Happy weekend! I’m in the midst of the fun craziness of the Merola Opera Program. There I I am above with Mélanie, off to an event tonight. But in an around I’m still finding time to write – both the new novella and new novel are moving forwards in some interesting directions.
Someone asked me recently if I end up cutting a lot from my books, and I don’t actually. I edit and prune, but it’s a bit surprising how most scenes end up staying in the book. But there are some that fall by the wayside here and there. I cut one scene from London Gambit, a not-quite-finished scene in which Suzanne goes to visit Sancho, a former comrade and fellow spy, about the Phoenix plot. In the end, Sancho is only alluded to in the book. I like him as a character and may return to him in a later book, but the scene itself didn’t do enough to drive the story forwards. Still, it’s fun to have a glimpse of Suzanne with one of her associates.
“Being an Englishwoman agrees with you.”
“I’ll never be an Englishwoman, though I am married to a British man.”
“You always played the great lady well.”
“Who is she?” the dark-haired woman demanded.
“Mélanie Lescaut. Juana Murez. The Marchese Monreal. And now Mrs. Something or other Rannoch. One of the best agents it’s ever been my privilege to work with.”
“Flattery will get you nowhere, Sancho.”
The dark-haired woman was staring at Suzanne. “You’re an agent who married an English lord?”
“He doesn’t have a title and he’s actually Scots, but yes.”
“Didn’t think it would last when you married him,” Sancho said.
“Nor did I.”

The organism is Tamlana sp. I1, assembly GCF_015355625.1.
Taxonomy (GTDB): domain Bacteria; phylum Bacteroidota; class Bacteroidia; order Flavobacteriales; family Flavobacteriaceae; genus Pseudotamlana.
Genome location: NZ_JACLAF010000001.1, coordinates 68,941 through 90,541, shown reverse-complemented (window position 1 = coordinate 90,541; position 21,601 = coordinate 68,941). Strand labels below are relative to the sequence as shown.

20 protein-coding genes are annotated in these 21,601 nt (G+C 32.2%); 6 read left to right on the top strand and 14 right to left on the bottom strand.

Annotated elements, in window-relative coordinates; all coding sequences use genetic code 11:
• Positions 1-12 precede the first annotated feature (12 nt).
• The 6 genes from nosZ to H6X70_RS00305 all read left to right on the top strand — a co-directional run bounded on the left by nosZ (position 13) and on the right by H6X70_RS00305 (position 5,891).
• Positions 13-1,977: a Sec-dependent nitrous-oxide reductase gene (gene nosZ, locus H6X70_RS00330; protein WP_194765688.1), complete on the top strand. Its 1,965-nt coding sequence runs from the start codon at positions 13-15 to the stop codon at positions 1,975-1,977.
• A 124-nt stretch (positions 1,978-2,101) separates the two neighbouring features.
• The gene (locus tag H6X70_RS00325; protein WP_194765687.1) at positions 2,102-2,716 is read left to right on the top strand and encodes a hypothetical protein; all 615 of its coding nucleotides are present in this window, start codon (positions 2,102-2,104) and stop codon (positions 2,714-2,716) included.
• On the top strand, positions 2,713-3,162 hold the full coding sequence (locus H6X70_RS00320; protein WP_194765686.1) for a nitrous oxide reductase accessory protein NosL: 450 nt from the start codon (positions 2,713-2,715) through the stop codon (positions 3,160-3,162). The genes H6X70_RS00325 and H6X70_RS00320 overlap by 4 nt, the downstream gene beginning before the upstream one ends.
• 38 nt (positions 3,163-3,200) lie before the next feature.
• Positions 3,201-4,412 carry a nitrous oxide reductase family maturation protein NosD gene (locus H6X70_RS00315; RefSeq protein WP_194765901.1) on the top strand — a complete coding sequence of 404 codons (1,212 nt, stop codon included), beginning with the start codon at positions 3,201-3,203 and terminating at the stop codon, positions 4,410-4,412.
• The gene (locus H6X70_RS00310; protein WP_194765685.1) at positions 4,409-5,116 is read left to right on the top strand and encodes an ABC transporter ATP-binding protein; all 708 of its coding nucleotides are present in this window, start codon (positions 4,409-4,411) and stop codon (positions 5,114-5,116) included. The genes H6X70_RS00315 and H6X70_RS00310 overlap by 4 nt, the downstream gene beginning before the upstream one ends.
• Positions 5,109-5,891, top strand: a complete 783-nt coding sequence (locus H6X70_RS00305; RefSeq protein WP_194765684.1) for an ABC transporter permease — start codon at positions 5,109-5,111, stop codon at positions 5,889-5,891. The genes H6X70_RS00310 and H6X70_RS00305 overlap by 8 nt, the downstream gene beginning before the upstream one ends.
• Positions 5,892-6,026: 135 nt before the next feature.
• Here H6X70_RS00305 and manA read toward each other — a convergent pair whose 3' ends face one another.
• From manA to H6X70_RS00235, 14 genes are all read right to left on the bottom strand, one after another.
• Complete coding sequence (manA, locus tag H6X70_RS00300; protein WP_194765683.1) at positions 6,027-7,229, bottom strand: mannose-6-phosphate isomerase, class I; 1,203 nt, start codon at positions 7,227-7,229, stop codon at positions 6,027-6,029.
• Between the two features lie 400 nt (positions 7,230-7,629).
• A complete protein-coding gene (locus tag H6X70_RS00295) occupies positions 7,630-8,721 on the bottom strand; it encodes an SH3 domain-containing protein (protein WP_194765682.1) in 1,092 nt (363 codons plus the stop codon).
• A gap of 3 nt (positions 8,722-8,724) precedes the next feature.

“What the bloody hell are you doing in Seven Dials?” the dark-haired woman asked.
“Calling on an old friend.”
The dark-haired woman shot a look at Sancho. “You knew her well.”
“Oh, yes.” Sancho grinned. Then, when the dark-haired woman’s eyes narrowed, he took pit on her. “It’s all right, she wasn’t mine, she was O’Roarke’s.”
“I wasn’t any man’s,” Suzanne said. “But I was Raoul’s lover. Now I have a husband.”
“Just a husband?” Sancho raised his brows. “Sounds a bit dull,”
“You wouldn’t say so if you’d met Malcolm.”
Sancho inclined his head towards the dark-haired woman. “Meg Simpkins. She’s been very helpful to me in learning the lay of the land.”
“I’m glad you’ve landed on your feet.”
He shrugged. “We make do. I could say the same to you.”
Suzanne’s fingers tightened on the steel chain on her reticule. Even dressed in her plainest clothes, she was out of place in Seven Dials. “I’ve been more fortunate than most.”
“No sense in feeling guilty about it. Given the risks you’ve run I’d say you deserve it.” Sancho turned to Meg. “I need to talk to Mélanie in private for a bit, love.”
Meg opened her mouth to protest.
“Work, Meggie. You’re best out of it.”
“I don’t want to be out of it.”
“That I know full well. But some things need to remain secret.”
Meg flounced off, with a look over her shoulder at Suzanne.
“Minx,” Sancho muttered.
“I understand,” Suzanne said. “She only half believed your denials about our relationship, and now you’ve given her ammunition.”
“Can’t be helped. For her own sake the less she knows about it the better.”
“You remind me of my husband. It doesn’t go over at all well when he tries to protect me from things,”
“And does he know you’re here?”
“A palpable hit.”
“Meg’s got a kid. Four-year-old girl. Trying to keep her out of the business as much as possible.” Sancho pulled a chair over for Suzanne and regarded her for a moment. “Since you’ve taken the risk of coming here, I suspect you’ve seen Manon. Or someone else?”
“Manon. After an émigré agent who was shot on his way of France muttered something in delirium about the Phoenix.”
Sancho hook his foot round a stool to pull it closer and dropped down on it. “I read about you in the papers. O’Roarke says you’re happy. You look happy. You don’t want to be anywhere near this.”
“I don’t think I have much choice.”
Sancho grimaced. “One gets used to things. Not dodging sniper fire all the time. The demand was higher in the Peninsula. Easier to do business. But I confess there’s a lot in London I’ve come to quite like.”